Somewhere this morning in the great celestial man cave, Mike Royko is writing a column, and it's better than this column, better in fact than any column ever written anywhere by anyone about anything.
Somewhere, Harry is pounding a Bud, falling out of the broadcast booth, giving the shout-out of all shout-outs to Myrtle and Merle from Winnetka.
Ernie Banks just yelped "Let's win four (more)!" Ron Santo clicked his heels once, twice, a million times. And the College of Coaches re-convened, looked at each across the table and said, "Nah. Joe's got this."
That would be Joe Maddon, manager of your National League champion Chicago Cubs, and go ahead, say that again just to make it real. The Cubs are going to the World Series for the first time since the boys were coming home from Europe and the Pacific at the end of Big Two, and what a magical thing it is. Bill Murray cried. The Chicago Symphony Orchestra played "Take Me Out To The Ballgame." And somewhere up there, my dear grandmother, the formidable and esteemed Maggie Smith, is cackling as only Maggie Smith could cackle, and asking her sportswriter grandson, "What do you think of my Cubs NOW?"
Well, Grandma ... I think they're about to enter the Twilight Zone of World Series.
This is because it's the Cubs vs. the Cleveland Indians, one a bunch of lovable losers and one just a bunch of losers, and there will be a great disruption in the cosmos. One team hasn't won the World Series since Teddy Roosevelt was president. The other hasn't won one since Harry Truman was. It's the Somebody's Got To Not Lose Series, two ballclubs with the worst karma in baseball doing battle to see whose history of misfortune and calamity will cry uncle the loudest.
You want to know how Rod Serling-esque this deal is?
The Indians, if they win, are going to be viewed as the bad guys by most of America. The Indians. From Cleveland. A franchise so short on lore, their most iconic figure of the last 50 years is a fictional film character named Rick "Wild Thing" Vaughn. A city that, until LeBron brought the Cavaliers back from the dead in June, was the undisputed hard-luck capital of America, unadorned by a champion in anything since 1964. A city where everything that could go wrong went wrong in such spectacular fashion, even its very rivers once caught fire.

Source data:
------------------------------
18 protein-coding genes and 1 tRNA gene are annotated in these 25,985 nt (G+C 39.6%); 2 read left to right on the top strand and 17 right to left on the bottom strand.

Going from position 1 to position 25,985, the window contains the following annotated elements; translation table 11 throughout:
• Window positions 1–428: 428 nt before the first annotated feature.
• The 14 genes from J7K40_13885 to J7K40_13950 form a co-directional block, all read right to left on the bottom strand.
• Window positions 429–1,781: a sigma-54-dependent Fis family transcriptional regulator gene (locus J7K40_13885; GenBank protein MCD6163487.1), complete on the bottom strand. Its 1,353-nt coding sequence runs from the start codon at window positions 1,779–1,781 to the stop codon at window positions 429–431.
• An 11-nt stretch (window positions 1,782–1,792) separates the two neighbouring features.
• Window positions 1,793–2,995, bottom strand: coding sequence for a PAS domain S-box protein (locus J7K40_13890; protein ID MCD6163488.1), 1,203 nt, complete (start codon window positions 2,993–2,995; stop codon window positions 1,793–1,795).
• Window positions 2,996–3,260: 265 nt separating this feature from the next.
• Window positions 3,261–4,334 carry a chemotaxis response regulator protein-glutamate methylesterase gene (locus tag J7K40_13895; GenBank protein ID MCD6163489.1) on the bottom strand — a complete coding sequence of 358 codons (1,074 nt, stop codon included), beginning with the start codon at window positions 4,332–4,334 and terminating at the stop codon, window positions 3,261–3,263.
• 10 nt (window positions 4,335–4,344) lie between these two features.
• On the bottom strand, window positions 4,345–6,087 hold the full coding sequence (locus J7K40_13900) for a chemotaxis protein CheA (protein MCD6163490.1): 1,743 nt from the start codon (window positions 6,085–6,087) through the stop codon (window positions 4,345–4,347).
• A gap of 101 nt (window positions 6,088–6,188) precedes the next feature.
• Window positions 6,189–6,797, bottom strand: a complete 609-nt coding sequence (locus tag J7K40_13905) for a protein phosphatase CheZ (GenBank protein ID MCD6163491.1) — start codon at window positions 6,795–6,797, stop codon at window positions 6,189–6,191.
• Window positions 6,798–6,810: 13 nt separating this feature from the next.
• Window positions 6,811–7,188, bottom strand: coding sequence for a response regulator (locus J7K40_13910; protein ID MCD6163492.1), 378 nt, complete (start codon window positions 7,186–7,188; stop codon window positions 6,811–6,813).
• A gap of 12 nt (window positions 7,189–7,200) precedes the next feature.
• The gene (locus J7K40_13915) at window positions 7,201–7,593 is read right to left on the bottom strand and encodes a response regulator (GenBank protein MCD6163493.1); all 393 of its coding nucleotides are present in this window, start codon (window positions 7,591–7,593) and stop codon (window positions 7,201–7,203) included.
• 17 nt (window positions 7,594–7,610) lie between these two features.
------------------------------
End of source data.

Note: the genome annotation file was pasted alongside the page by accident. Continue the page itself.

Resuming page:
Not even nature could get it right in Cleveland, it seemed.
Now, though, it's the overdog in this scenario, because not even Cleveland can stand, misfortune-wise, against the Cubs' epic futility. They not only haven't won a World Series in 108 years, they haven't even been to a World Series in 71. Most years, they haven't come close. The other years, something awful and usually stupid happened,.
There was Moises Alou, blaming some poor guy named Steve Bartman for costing him a catch he wouldn't have made anyway. There was Leon Durham letting a baseball roll unmolested through his legs. There was the Great Unraveling of 1969, when a Cubs team that seemed as formidable as this one for much of the summer inexplicably expired in the stretch, allowing the Amazin' Mets to find their place in World Series lore.
Indians fans, of course, will come back with Jose Mesa, who couldn't hold the 2-1 lead in the ninth inning of Game 7 of the 1997 World Series against the Marlins. After which Cubs fans will come back with the NLCS collapses of '84 and '89 and '03.
"Oh, yeah? Well, how about no postseason appearances, four 100-loss seasons and only four winning seasons between 1969 and 1993?" Indians Fan will retort.
"Yeah? Well, how about 18 losing seasons in 20 years between 1947 and 1967?" Cubs Fan will rebut.
And so on, and so on.
Let the Series, and one-downsmanship, begin.